The data in Table 11 were used to estimate the total leaf area above EPN in both the normal and Lfy counterparts of Hy2 xA632. The leaf area in the normal line was estimated to be 408.47 in2, and in the Lfy hybrid to be 600.94 in2. Since ear placement is 1.05 nodes higher in the Lfy counterpart, one can multiply this number by the area of the thirteenth leaf at approximately the EPN to estimate that the Lfy version has 92 square inches more leaf area below the ear than the normal counterpart. The total extra leaf area per plant due to the Lfy factor is thus estimated to be 284.2 in2 (600.94-408.92+92).

9. Degree of Dominance of the Lfy Gene.

An experiment was conducted to assess the degree of phenotypic dominance for Lfy by comparing homozygous Lfy/Lfy hybrids with their heterozygous Lfy/lfy counterparts. Results are shown in Table 12.

It is evident that homozygous Lfy/Lfy hybrids have a significantly (P=0.002) greater number of leaves below the ear, by an average of 0.96 leaves. However, homozygous Lfy/Lfy hybrids also have slightly lower number of leaves above the ear (although this difference is non-significant at the 5% level). Based on these observations, Lfy may not be completely phenotypically dominant.

10. Yield Comparison between a Normal Hybrid and its Leafy Conversion

A yield comparison was run between test cross hybrids of normal and Lfy counterparts of the same strain. Lfy/lfy segregants (obtained from backcrossing A632 Lfy into A632) were test crossed into the sister cross hybrid 774x747, and ear samples were grown out. Remnant seed from the testcrosses which were determined to be uniformly Lfy/lfy were then composited and used to test against a composite of those determined to be uniformly lfy/lfy.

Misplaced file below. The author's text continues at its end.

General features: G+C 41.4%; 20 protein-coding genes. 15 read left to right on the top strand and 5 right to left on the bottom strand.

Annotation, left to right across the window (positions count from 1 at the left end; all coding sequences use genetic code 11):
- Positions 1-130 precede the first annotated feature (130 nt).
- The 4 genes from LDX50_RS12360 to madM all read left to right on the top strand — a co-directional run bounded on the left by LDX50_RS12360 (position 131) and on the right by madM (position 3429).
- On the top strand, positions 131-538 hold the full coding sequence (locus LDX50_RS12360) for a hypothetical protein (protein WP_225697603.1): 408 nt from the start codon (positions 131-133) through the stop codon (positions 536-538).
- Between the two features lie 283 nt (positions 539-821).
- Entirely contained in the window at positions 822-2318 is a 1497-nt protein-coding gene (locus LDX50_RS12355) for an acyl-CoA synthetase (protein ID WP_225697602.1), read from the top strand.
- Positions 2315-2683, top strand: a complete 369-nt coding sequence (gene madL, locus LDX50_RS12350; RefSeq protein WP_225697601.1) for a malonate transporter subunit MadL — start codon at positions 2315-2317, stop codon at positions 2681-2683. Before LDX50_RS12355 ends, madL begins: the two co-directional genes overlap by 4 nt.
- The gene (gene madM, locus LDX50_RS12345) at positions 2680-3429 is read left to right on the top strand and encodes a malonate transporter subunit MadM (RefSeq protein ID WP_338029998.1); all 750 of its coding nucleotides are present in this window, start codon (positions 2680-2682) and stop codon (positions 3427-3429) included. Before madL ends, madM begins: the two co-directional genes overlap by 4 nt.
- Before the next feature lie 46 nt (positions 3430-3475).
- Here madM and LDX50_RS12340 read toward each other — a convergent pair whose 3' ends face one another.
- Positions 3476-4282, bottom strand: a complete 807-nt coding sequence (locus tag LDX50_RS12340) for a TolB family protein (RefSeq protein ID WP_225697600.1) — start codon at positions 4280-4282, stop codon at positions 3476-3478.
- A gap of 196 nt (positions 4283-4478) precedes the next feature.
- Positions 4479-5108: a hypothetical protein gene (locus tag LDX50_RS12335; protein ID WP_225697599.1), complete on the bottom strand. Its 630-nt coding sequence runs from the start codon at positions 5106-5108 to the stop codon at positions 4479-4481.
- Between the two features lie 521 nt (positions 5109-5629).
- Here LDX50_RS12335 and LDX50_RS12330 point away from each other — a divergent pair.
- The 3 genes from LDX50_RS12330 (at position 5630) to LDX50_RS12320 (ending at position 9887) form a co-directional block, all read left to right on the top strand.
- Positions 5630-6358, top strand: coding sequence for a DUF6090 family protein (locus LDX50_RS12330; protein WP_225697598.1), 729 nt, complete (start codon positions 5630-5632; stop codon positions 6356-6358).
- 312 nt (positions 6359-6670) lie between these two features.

TABLE 12__________________________________________________________________________  Constitution Leaves Leaves TotalHybrid for Lfy      Below EPN                      Above EPN                             Leaves__________________________________________________________________________632E × 637E  Heterozygous 12.28 ± 0.944                      12.44 ± 1.537                             24.72 ± 2.212  Homozygous   12.67 ± 0.967                      11.06 ± 1.308                             23.73 ± 1.723632E × 637  Heterozygous 12.94 ± 1.120                      10.56 ± 1.423                             23.50 ± 2.035  Homozygous   13.64 ± 1.791                      10.08 ± 1.401                             23.72 ± 2.173632E × 957  Heterozygous 13.31 ± 1.283                      10.67 ± 1.707                             23.98 ± 2.580  Homozygous   14.36 ± 1.046                      12.67 ± 1.639                             27.03 ± 2.077632 × 637E  Heterozygous 13.17 ± 0.845                      11.83 ± 1.577                             25.00 ± 1.707  Homozygous   14.83 ± 0.910                      11.14 ± 0.990                             25.97 ± 1.231632 × 637  Heterozygous 14.25 ± 0.840                      10.14 ± 1.693                             24.39 ± 2.142  Homozygous   15.50 ± 0.845                      10.08 ± 1.105                             25.58 ± 1.645632 × 957  Heterozygous 15.17 ± 1.108                      12.69 ± 2.847                             27.86 ±  2.332  Homozygous   16.39 ± 1.023                      12.17 ± 1.521                             28.56 ± 1.229637E × 957  Heterozygous 13.00 ± 1.069                      12.61 ± 2.781                             25.61 ± 2.441  Homozygous   14.06 ± 0.583                      10.28 ± 0.701                             24.34 ± 1.642637 × 957  Heterozygous 14.97 ± 0.971                       8.94 ± 0.630                             23.91 ± 0.967  Homozygous   15.69 ± 0.709                       8.61 ± 0.804                             24.30 ± 1.036914 × 957  Heterozygous 14.37 ± 0.872                       9.17 ± 0.845                             23.56 ± 1.158  Homozygous   15.00 ± 0.894                       9.22 ± 0.989                             24.22 ± 1.098  Average for Heterozygous               13.72  11.01  24.73  Average for Homozygous               14.68  10.59  25.27__________________________________________________________________________